Lessons in War & Peacemaking
Hip-hop culture has been enmeshed in a war of words from its beginning that continues to be felt in the present. In this phenomenon, law enforcement and prisons are main targets. In trying to bring down the beast, Muslim artists have led a charge that has pushed the heights of imagery and creativity. This point is highlighted in recent articles online that rank hip-hop songs about prison, I Ain’t Goin’ Back: The Best Prison Raps  and The 25 Realest Rap Songs, both of which feature rosters that are nearly half Muslim.
As violent jihadists are notorious for speeches built on fierce religious rhetoric, American hip-hoppers are equally adept at battling with words. For example, extremist rhetoric has long used invocations of Muslim sisters and daughters being violated, but hip-hoppers have mastered the technique, as in M-Team’s Day of Retribution:
Oh you sons and daughters of Adam! Oh you brave and righteous souls! Today is the day of retribution. Today is the day that the devil has raised his head; he has undressed his sword; he has decorated his blade with the sacred blood of your brothers; he has violently violated the sanctity of your sisters. Today is the day of retribution. Today is the day of jihad. Today is the day of victory or martyrdom. So oh you who believe, raise your head and ready your weapon!
As such cultural productions illustrate, hip-hop lyrics are among the most extremist speech at play in American society. In this arena, Muslims have carved out a special space as leaders against a foe that continues to swallow individuals and communities whole. In these efforts, rappers need no assistance from their religious brethren abroad, and instead bring their own history of pain and music rooted in slave spirituals.
Taken wholly, the music illustrates that for some, the struggle is an article of faith that puts a premium on Muslim prisoners. This knowledge may be potentially useful, for example, in improving domestic security and diplomatic relations. Indeed one might speculate how the closure of Guantánamo Bay could defuse international tensions and advance national security, and perhaps more importantly, secure the return of American captives abroad.
Perhaps more certain is that ignoring these voices only threatens to perpetuate the status quo, and worse, is negligent to the objectives of violent operatives abroad. Prisons provide ongoing ammunition for both groups and make it easy to envision a future in which the two learn to collaborate.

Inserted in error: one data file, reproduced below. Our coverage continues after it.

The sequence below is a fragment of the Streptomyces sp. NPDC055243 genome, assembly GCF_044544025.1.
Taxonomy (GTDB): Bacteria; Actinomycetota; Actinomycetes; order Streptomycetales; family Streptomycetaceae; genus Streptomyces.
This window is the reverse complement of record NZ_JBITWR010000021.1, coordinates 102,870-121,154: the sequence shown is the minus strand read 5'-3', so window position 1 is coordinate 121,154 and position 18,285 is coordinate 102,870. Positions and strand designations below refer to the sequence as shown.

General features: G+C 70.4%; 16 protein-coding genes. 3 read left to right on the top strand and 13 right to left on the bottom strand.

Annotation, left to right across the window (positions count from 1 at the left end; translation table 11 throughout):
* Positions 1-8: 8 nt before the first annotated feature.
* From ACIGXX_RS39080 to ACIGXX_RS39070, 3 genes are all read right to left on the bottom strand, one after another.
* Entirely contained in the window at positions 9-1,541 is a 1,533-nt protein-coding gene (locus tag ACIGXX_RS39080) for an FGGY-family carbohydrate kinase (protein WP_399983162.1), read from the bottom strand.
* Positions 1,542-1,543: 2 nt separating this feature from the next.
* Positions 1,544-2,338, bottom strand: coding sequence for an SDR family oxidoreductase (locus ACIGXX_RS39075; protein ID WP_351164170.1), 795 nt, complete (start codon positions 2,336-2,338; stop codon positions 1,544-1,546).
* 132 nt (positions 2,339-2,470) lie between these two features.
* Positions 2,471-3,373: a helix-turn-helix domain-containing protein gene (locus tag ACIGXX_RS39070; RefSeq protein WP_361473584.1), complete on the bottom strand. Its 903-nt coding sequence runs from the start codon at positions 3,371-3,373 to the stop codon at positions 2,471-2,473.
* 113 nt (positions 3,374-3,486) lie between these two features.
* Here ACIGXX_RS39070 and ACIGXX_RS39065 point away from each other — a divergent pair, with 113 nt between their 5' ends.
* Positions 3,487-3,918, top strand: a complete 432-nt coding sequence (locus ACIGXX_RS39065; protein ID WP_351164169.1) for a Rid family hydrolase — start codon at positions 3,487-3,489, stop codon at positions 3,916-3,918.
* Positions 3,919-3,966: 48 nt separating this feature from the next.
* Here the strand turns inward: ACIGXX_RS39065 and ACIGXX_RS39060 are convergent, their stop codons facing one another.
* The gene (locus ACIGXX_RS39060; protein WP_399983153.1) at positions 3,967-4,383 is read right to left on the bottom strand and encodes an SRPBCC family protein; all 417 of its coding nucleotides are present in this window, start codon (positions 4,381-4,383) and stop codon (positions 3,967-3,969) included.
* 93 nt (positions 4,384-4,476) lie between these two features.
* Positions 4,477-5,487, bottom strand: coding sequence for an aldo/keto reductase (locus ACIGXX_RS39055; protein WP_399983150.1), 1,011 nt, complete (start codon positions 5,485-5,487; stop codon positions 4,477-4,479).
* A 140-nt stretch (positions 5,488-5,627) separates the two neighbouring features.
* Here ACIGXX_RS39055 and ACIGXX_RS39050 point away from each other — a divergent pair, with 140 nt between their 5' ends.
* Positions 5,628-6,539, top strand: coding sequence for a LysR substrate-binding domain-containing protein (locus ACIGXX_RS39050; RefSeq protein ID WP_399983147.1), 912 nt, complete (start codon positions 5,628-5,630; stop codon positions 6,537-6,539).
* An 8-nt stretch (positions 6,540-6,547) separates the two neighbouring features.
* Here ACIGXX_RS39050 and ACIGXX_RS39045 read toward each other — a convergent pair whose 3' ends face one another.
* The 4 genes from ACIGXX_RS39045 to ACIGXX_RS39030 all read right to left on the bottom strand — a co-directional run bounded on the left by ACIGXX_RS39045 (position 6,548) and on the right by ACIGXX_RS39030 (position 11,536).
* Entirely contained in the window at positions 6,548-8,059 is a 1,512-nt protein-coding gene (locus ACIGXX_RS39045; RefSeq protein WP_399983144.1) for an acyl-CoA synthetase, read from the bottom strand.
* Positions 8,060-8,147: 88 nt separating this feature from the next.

Such scenarios may seem far-fetched, but life on the ground suggests otherwise. For example, consider that the number of terrorism cases involving Latino Muslims is disproportionate to the general U.S. Latino Muslim population. This development takes greater significance when remembering that Latinos are huge consumers of hip-hop and that Latino groups like M-Team and Immortal Technique represent some the most extremist voices out there today.
The implications of these developments on the music are uncertain. Already, rap songs have been used as evidence in criminal prosecutions against artists. This trend makes it inevitable that rap lyrics will be similarly scrutinized in terrorism cases. Although at least one rapper has been arrested for “communicating a terroristic threat” through his lyrics, it seems assured that Muslim artists will become a future target.
For Muslims specifically, there are additional takeaways. The music demonstrates the profound influence of Islamic culture on hip-hop culture. Some of hip-hop’s biggest stars are Muslim and have created a rich tradition in American culture that Muslims can claim as their own. Of course, this involves practical challenges for Muslim consumers and parents of consumers. As these artists are a powerful draw for American Muslim youth, Muslims face an ongoing task of deciphering which artists to embrace and which to reject.
Finally, such cultural gaps evince the larger problem of intra-Muslim race relations in the United States. As it stands, Middle Eastern and South Asian Muslims have little engagement with their African-American and Latino counterparts. Even in light of various scriptural benedictions for helping prisoners, among mainstream Muslims, this has been the exception. Because racial divisions are tracked by divisions in class, improved race relations will necessarily entail improving class relations, both of which continue to elude Muslims in America.